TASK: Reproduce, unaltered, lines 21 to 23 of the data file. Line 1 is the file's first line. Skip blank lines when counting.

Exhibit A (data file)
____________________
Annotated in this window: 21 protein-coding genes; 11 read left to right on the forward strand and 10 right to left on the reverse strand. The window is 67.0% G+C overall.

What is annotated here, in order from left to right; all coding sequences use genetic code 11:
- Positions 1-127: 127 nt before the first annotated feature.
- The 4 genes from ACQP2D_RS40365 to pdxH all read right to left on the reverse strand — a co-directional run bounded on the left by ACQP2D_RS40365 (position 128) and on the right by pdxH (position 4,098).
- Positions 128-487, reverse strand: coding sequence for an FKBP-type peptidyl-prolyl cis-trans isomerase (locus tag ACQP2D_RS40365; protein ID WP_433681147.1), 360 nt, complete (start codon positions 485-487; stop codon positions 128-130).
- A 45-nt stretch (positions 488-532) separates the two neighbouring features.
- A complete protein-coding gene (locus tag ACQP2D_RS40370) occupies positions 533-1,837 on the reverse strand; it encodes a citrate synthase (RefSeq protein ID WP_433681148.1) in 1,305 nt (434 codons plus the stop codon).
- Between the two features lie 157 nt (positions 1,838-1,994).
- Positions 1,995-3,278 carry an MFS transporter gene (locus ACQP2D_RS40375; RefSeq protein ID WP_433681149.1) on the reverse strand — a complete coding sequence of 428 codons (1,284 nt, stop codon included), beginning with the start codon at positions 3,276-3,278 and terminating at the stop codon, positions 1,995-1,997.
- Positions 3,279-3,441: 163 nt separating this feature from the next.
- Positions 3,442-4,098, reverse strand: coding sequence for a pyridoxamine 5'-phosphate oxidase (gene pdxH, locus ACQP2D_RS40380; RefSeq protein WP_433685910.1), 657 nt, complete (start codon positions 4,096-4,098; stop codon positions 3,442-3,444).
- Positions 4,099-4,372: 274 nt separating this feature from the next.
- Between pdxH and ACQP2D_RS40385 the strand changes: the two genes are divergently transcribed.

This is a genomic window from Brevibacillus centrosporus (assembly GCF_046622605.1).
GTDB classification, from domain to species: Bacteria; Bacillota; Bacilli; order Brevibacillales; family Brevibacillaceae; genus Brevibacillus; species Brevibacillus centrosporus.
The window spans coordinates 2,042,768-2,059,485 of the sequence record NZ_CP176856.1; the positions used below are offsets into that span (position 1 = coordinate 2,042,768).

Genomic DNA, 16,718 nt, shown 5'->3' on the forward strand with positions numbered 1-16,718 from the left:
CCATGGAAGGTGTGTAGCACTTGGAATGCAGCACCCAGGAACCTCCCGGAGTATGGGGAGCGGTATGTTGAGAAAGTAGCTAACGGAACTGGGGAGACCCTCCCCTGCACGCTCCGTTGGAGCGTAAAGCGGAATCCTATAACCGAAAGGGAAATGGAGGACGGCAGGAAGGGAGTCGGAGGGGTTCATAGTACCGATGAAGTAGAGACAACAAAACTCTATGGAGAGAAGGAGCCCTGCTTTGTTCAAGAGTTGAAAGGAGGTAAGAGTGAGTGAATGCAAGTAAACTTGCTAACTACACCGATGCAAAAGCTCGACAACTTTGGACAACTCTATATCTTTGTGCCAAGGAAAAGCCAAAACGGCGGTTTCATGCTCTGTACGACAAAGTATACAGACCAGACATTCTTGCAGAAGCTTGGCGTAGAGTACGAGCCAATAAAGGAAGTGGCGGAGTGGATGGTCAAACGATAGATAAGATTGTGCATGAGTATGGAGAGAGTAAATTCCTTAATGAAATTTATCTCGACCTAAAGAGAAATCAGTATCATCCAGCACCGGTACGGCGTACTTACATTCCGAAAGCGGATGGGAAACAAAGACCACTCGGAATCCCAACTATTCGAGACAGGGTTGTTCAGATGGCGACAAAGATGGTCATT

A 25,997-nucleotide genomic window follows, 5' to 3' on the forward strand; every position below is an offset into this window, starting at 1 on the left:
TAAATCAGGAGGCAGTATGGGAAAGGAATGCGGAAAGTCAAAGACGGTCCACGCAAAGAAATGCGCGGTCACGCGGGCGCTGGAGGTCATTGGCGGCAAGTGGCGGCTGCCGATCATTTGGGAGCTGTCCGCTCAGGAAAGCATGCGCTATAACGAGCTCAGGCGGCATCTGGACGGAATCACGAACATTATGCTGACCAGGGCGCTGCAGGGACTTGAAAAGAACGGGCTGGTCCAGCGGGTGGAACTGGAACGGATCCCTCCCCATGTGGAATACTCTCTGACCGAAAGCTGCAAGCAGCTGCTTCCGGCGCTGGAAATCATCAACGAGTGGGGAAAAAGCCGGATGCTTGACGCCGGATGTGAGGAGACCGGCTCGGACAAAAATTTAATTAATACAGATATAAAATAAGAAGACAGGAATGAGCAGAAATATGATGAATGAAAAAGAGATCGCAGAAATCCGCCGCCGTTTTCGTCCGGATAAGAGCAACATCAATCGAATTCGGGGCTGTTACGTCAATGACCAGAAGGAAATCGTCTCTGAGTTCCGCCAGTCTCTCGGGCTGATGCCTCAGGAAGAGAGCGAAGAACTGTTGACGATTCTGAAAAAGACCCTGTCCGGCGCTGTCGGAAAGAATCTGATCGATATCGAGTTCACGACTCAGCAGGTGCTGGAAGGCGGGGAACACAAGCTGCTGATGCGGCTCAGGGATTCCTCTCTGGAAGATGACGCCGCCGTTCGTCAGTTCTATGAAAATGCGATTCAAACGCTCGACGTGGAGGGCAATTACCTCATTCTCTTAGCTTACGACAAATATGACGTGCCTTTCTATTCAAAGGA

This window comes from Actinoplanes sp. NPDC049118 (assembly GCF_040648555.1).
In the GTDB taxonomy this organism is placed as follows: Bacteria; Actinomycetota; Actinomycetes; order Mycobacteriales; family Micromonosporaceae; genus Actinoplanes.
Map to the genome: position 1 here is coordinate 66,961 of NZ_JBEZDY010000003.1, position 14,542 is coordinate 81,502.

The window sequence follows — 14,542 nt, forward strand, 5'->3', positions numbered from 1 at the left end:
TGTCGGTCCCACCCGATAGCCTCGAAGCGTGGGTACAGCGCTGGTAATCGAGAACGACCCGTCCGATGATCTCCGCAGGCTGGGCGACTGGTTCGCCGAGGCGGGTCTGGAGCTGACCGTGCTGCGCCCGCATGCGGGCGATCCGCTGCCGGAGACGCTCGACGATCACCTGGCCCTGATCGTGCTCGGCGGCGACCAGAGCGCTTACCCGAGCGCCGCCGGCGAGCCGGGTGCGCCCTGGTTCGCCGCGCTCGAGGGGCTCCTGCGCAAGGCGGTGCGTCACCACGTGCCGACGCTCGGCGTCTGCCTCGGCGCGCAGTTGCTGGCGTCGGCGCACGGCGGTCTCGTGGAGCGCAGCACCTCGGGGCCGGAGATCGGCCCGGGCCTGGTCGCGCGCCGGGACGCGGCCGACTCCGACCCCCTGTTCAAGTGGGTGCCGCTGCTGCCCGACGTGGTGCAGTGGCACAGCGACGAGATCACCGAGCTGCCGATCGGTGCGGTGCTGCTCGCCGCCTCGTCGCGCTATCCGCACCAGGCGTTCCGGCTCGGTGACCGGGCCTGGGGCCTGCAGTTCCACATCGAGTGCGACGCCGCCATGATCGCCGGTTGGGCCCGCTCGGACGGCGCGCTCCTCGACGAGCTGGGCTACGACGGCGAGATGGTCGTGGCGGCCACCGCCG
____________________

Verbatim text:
This window comes from Actinoplanes sp. NPDC049118 (assembly GCF_040648555.1).
In the GTDB taxonomy this organism is placed as follows: Bacteria; Actinomycetota; Actinomycetes; order Mycobacteriales; family Micromonosporaceae; genus Actinoplanes.
Map to the genome: position 1 here is coordinate 66,961 of NZ_JBEZDY010000003.1, position 14,542 is coordinate 81,502.